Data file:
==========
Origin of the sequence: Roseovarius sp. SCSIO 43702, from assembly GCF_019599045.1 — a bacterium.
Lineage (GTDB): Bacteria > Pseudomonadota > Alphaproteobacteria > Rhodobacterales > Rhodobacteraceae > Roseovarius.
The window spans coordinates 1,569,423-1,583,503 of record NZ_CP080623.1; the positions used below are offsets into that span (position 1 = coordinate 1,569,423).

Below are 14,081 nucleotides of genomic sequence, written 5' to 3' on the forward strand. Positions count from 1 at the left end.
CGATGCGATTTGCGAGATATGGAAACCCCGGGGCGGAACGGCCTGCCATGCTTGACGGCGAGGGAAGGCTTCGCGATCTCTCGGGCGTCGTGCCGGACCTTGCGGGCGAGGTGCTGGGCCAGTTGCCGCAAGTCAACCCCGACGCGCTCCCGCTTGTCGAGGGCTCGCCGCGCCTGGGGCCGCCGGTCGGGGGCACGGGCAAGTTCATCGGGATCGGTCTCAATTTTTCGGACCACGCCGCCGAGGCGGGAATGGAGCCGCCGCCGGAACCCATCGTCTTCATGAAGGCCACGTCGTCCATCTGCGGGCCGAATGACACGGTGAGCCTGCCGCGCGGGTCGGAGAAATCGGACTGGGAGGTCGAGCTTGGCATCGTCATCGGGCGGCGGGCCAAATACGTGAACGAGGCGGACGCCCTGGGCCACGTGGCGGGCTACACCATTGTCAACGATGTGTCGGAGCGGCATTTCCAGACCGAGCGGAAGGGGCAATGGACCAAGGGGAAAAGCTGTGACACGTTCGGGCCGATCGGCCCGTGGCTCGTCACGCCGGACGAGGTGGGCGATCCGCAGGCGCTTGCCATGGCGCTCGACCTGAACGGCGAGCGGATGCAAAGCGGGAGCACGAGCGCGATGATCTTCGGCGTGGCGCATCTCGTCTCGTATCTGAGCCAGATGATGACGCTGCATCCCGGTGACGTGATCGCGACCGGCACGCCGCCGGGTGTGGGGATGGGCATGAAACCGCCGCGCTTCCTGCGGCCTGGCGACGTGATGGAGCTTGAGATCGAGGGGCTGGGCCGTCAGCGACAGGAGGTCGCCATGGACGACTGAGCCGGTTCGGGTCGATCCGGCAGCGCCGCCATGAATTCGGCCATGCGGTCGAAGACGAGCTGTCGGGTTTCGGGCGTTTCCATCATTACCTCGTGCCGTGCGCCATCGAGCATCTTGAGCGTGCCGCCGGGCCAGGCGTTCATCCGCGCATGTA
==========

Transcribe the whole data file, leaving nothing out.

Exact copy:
Origin of the sequence: Roseovarius sp. SCSIO 43702, from assembly GCF_019599045.1 — a bacterium.
Lineage (GTDB): Bacteria > Pseudomonadota > Alphaproteobacteria > Rhodobacterales > Rhodobacteraceae > Roseovarius.
The window spans coordinates 1,569,423-1,583,503 of record NZ_CP080623.1; the positions used below are offsets into that span (position 1 = coordinate 1,569,423).

Below are 14,081 nucleotides of genomic sequence, written 5' to 3' on the forward strand. Positions count from 1 at the left end.
CGATGCGATTTGCGAGATATGGAAACCCCGGGGCGGAACGGCCTGCCATGCTTGACGGCGAGGGAAGGCTTCGCGATCTCTCGGGCGTCGTGCCGGACCTTGCGGGCGAGGTGCTGGGCCAGTTGCCGCAAGTCAACCCCGACGCGCTCCCGCTTGTCGAGGGCTCGCCGCGCCTGGGGCCGCCGGTCGGGGGCACGGGCAAGTTCATCGGGATCGGTCTCAATTTTTCGGACCACGCCGCCGAGGCGGGAATGGAGCCGCCGCCGGAACCCATCGTCTTCATGAAGGCCACGTCGTCCATCTGCGGGCCGAATGACACGGTGAGCCTGCCGCGCGGGTCGGAGAAATCGGACTGGGAGGTCGAGCTTGGCATCGTCATCGGGCGGCGGGCCAAATACGTGAACGAGGCGGACGCCCTGGGCCACGTGGCGGGCTACACCATTGTCAACGATGTGTCGGAGCGGCATTTCCAGACCGAGCGGAAGGGGCAATGGACCAAGGGGAAAAGCTGTGACACGTTCGGGCCGATCGGCCCGTGGCTCGTCACGCCGGACGAGGTGGGCGATCCGCAGGCGCTTGCCATGGCGCTCGACCTGAACGGCGAGCGGATGCAAAGCGGGAGCACGAGCGCGATGATCTTCGGCGTGGCGCATCTCGTCTCGTATCTGAGCCAGATGATGACGCTGCATCCCGGTGACGTGATCGCGACCGGCACGCCGCCGGGTGTGGGGATGGGCATGAAACCGCCGCGCTTCCTGCGGCCTGGCGACGTGATGGAGCTTGAGATCGAGGGGCTGGGCCGTCAGCGACAGGAGGTCGCCATGGACGACTGAGCCGGTTCGGGTCGATCCGGCAGCGCCGCCATGAATTCGGCCATGCGGTCGAAGACGAGCTGTCGGGTTTCGGGCGTTTCCATCATTACCTCGTGCCGTGCGCCATCGAGCATCTTGAGCGTGCCGCCGGGCCAGGCGTTCATCCGCGCATGTA